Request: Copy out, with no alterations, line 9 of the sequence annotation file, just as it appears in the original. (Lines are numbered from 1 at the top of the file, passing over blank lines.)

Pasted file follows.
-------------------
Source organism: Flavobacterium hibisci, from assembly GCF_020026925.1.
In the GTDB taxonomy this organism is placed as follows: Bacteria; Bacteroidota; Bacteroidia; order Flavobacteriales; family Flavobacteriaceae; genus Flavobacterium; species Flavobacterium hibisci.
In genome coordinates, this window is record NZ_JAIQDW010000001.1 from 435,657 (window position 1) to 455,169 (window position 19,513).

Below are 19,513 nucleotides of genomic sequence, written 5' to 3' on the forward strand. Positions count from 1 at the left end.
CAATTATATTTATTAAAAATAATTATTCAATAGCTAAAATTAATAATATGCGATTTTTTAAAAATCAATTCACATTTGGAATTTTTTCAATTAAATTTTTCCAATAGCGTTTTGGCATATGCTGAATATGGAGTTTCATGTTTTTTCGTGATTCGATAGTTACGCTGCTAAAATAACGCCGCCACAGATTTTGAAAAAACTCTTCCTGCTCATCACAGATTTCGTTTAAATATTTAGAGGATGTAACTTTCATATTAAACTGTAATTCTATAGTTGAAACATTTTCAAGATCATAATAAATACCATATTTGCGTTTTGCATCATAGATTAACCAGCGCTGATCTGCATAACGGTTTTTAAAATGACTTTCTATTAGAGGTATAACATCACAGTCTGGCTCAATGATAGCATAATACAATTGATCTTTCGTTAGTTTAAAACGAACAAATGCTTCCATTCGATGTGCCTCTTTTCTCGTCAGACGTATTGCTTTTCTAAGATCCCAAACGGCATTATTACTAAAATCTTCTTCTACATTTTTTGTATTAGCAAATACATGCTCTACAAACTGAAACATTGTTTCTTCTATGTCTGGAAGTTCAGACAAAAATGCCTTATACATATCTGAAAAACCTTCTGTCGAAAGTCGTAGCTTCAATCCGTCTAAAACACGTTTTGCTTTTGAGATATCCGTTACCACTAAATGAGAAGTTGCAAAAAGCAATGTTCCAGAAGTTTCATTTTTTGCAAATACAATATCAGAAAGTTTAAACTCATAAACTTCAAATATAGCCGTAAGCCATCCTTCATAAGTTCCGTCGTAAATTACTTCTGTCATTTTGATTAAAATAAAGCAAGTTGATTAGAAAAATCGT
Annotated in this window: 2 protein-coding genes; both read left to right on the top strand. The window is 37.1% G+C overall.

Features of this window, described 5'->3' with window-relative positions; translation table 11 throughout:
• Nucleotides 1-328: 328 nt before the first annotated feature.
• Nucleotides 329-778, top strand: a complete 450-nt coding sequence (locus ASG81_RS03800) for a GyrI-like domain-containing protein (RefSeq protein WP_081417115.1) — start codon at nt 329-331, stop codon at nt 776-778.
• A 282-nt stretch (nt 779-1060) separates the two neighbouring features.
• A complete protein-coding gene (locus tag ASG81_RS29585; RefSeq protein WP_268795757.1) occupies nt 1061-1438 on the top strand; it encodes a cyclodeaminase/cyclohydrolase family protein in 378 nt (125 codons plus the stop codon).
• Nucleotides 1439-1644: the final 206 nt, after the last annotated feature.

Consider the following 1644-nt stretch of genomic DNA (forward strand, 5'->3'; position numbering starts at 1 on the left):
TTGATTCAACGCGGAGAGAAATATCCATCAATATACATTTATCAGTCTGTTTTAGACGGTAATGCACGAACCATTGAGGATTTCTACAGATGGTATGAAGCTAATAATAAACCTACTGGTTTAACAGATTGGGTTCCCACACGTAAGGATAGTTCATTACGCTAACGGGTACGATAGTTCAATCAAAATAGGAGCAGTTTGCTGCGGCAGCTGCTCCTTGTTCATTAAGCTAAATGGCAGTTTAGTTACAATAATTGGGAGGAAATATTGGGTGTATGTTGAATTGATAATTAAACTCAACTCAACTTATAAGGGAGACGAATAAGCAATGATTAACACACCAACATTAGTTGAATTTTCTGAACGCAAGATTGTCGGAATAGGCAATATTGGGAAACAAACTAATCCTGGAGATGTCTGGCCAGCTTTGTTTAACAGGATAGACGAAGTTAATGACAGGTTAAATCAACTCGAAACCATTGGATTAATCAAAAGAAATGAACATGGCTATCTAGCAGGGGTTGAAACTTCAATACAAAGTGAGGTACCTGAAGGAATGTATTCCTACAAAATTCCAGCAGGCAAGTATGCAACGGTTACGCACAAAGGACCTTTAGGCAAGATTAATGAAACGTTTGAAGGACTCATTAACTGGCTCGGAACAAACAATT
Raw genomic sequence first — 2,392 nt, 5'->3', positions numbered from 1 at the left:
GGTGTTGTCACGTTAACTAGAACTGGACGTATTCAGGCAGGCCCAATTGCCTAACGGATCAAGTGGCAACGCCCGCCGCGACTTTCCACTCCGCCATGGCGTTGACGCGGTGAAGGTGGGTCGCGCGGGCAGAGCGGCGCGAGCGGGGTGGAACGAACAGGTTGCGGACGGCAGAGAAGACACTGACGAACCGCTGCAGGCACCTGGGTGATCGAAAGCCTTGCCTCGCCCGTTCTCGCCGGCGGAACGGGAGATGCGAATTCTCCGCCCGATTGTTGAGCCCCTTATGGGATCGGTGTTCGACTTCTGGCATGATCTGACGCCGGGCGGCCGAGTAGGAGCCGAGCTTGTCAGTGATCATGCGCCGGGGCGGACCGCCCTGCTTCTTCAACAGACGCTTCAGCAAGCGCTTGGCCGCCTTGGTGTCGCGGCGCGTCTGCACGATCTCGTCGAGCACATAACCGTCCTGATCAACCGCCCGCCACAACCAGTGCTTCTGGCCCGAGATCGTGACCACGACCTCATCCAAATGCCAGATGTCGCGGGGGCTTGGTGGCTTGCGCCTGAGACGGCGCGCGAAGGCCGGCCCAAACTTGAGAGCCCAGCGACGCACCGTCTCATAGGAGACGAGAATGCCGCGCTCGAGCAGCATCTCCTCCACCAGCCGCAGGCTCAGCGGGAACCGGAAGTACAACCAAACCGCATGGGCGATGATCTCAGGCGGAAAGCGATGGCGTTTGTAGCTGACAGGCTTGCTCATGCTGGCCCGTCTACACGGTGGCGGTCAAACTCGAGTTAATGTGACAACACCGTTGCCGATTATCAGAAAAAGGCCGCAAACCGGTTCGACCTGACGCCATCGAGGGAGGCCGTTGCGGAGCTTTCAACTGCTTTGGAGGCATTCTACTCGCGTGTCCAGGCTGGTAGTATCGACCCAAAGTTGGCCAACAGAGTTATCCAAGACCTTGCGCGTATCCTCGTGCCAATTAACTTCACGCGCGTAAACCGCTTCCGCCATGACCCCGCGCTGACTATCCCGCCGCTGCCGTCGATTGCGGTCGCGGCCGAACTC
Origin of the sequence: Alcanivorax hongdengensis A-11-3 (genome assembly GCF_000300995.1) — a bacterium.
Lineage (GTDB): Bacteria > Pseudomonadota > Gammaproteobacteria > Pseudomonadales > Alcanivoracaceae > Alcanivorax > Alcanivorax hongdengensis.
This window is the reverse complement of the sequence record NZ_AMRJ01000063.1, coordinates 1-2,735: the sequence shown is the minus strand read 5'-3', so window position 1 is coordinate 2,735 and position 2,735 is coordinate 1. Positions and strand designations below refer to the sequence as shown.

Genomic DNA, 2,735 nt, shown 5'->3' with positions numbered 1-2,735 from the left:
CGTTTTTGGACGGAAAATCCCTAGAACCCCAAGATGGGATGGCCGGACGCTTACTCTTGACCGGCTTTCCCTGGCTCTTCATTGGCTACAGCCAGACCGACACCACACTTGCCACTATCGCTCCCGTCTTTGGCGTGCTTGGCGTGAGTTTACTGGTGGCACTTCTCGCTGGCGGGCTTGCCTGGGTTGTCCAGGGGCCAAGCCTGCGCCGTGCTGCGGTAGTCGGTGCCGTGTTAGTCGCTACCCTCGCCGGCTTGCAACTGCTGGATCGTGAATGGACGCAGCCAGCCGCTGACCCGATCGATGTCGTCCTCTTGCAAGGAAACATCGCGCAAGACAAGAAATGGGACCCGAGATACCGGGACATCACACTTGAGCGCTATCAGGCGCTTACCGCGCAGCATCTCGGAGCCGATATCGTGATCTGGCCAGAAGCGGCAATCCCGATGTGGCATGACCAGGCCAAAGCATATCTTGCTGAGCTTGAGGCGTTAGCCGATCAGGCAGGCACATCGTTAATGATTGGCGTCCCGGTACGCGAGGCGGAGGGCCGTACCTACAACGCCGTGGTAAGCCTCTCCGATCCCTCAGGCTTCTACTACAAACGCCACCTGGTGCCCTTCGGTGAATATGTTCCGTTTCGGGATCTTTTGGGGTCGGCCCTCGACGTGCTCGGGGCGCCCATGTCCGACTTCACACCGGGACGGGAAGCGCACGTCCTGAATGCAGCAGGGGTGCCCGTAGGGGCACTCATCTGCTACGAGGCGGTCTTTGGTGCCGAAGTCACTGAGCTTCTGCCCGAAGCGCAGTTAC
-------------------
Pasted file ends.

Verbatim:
• Nucleotides 329-778, top strand: a complete 450-nt coding sequence (locus ASG81_RS03800) for a GyrI-like domain-containing protein (RefSeq protein WP_081417115.1) — start codon at nt 329-331, stop codon at nt 776-778.